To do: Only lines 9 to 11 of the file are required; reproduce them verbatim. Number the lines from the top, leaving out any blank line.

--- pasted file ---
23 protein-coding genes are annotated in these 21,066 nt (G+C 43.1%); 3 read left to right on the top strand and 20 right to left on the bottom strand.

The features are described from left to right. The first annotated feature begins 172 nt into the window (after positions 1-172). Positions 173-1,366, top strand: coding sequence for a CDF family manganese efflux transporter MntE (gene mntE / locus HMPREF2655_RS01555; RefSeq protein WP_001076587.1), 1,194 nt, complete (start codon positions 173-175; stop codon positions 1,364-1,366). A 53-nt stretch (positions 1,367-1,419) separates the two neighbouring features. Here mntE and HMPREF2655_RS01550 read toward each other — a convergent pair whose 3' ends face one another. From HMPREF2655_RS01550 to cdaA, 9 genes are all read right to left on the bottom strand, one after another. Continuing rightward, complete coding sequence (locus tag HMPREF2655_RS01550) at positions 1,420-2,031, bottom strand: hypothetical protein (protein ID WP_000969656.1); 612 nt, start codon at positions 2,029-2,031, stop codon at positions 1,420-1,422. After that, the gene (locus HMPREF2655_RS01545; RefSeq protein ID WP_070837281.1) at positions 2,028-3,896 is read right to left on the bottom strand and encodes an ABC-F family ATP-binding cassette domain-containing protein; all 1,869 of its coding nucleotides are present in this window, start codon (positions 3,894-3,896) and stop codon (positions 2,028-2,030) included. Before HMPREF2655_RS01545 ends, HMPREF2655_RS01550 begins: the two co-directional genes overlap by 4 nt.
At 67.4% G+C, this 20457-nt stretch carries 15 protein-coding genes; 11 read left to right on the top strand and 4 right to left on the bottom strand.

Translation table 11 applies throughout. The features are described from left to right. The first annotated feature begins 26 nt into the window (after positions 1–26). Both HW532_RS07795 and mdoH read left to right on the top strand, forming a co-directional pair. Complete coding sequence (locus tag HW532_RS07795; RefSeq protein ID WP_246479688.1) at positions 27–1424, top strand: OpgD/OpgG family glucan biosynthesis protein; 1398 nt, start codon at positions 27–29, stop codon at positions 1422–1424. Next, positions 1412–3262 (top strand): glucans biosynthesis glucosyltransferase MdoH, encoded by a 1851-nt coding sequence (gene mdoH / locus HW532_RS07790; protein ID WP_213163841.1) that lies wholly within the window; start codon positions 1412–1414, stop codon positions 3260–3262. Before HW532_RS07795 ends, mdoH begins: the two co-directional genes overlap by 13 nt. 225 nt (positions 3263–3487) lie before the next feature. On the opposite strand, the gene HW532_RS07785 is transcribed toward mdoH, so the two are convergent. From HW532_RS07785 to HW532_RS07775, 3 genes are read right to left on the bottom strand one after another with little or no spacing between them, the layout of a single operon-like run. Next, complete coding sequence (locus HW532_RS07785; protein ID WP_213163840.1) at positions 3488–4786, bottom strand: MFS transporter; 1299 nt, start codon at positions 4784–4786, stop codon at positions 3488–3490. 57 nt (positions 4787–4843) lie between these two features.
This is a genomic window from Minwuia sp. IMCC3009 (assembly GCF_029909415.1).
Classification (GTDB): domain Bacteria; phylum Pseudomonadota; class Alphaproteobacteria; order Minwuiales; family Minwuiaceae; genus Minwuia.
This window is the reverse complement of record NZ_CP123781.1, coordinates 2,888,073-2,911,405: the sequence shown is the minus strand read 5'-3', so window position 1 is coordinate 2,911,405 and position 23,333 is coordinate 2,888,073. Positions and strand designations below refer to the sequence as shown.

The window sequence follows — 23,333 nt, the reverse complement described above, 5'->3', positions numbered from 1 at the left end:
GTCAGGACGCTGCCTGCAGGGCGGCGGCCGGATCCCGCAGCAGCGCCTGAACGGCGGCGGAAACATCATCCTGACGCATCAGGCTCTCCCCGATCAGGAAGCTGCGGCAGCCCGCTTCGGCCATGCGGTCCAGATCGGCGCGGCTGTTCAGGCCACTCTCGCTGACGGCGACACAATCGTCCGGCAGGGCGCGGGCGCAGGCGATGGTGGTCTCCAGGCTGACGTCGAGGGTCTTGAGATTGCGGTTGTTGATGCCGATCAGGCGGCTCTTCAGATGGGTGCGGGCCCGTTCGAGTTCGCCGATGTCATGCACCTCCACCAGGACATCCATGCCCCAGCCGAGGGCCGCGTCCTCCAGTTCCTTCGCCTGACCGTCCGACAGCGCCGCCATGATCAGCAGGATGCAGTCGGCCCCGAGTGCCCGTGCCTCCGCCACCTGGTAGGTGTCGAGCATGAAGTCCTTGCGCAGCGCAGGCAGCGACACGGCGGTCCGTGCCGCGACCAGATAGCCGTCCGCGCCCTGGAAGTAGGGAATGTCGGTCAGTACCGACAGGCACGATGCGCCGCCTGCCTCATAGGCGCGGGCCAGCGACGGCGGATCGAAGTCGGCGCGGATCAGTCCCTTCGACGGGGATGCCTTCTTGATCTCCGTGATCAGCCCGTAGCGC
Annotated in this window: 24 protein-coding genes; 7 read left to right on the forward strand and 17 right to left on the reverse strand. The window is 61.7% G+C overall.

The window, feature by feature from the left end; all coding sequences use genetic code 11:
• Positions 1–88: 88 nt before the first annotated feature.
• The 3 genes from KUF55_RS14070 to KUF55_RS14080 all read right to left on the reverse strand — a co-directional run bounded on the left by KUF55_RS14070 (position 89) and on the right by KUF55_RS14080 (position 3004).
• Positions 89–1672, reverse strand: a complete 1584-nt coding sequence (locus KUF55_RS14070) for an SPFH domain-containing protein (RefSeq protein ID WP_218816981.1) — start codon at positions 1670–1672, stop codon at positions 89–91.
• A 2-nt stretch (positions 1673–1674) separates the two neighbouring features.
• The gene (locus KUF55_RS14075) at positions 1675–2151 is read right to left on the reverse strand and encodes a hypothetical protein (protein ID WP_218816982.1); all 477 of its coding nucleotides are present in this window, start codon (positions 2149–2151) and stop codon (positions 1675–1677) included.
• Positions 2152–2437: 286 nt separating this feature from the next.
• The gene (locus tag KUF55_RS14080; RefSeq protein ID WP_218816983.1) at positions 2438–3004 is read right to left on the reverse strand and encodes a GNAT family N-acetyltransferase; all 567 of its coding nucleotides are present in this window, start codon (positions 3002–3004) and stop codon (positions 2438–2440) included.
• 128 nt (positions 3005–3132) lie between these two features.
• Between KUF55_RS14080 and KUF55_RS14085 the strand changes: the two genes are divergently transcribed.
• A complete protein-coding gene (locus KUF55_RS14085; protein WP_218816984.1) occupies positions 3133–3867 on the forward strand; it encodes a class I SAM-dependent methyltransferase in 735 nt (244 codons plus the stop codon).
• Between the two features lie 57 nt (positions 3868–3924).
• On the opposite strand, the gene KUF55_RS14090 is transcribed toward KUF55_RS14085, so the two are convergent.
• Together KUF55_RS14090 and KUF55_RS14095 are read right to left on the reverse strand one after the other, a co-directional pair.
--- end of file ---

GTCAGGACGCTGCCTGCAGGGCGGCGGCCGGATCCCGCAGCAGCGCCTGAACGGCGGCGGAAACATCATCCTGACGCATCAGGCTCTCCCCGATCAGGAAGCTGCGGCAGCCCGCTTCGGCCATGCGGTCCAGATCGGCGCGGCTGTTCAGGCCACTCTCGCTGACGGCGACACAATCGTCCGGCAGGGCGCGGGCGCAGGCGATGGTGGTCTCCAGGCTGACGTCGAGGGTCTTGAGATTGCGGTTGTTGATGCCGATCAGGCGGCTCTTCAGATGGGTGCGGGCCCGTTCGAGTTCGCCGATGTCATGCACCTCCACCAGGACATCCATGCCCCAGCCGAGGGCCGCGTCCTCCAGTTCCTTCGCCTGACCGTCCGACAGCGCCGCCATGATCAGCAGGATGCAGTCGGCCCCGAGTGCCCGTGCCTCCGCCACCTGGTAGGTGTCGAGCATGAAGTCCTTGCGCAGCGCAGGCAGCGACACGGCGGTCCGTGCCGCGACCAGATAGCCGTCCGCGCCCTGGAAGTAGGGAATGTCGGTCAGTACCGACAGGCACGATGCGCCGCCTGCCTCATAGGCGCGGGCCAGCGACGGCGGATCGAAGTCGGCGCGGATCAGTCCCTTCGACGGGGATGCCTTCTTGATCTCCGTGATCAGCCCGTAGCGC
Annotated in this window: 24 protein-coding genes; 7 read left to right on the forward strand and 17 right to left on the reverse strand. The window is 61.7% G+C overall.

The window, feature by feature from the left end; all coding sequences use genetic code 11: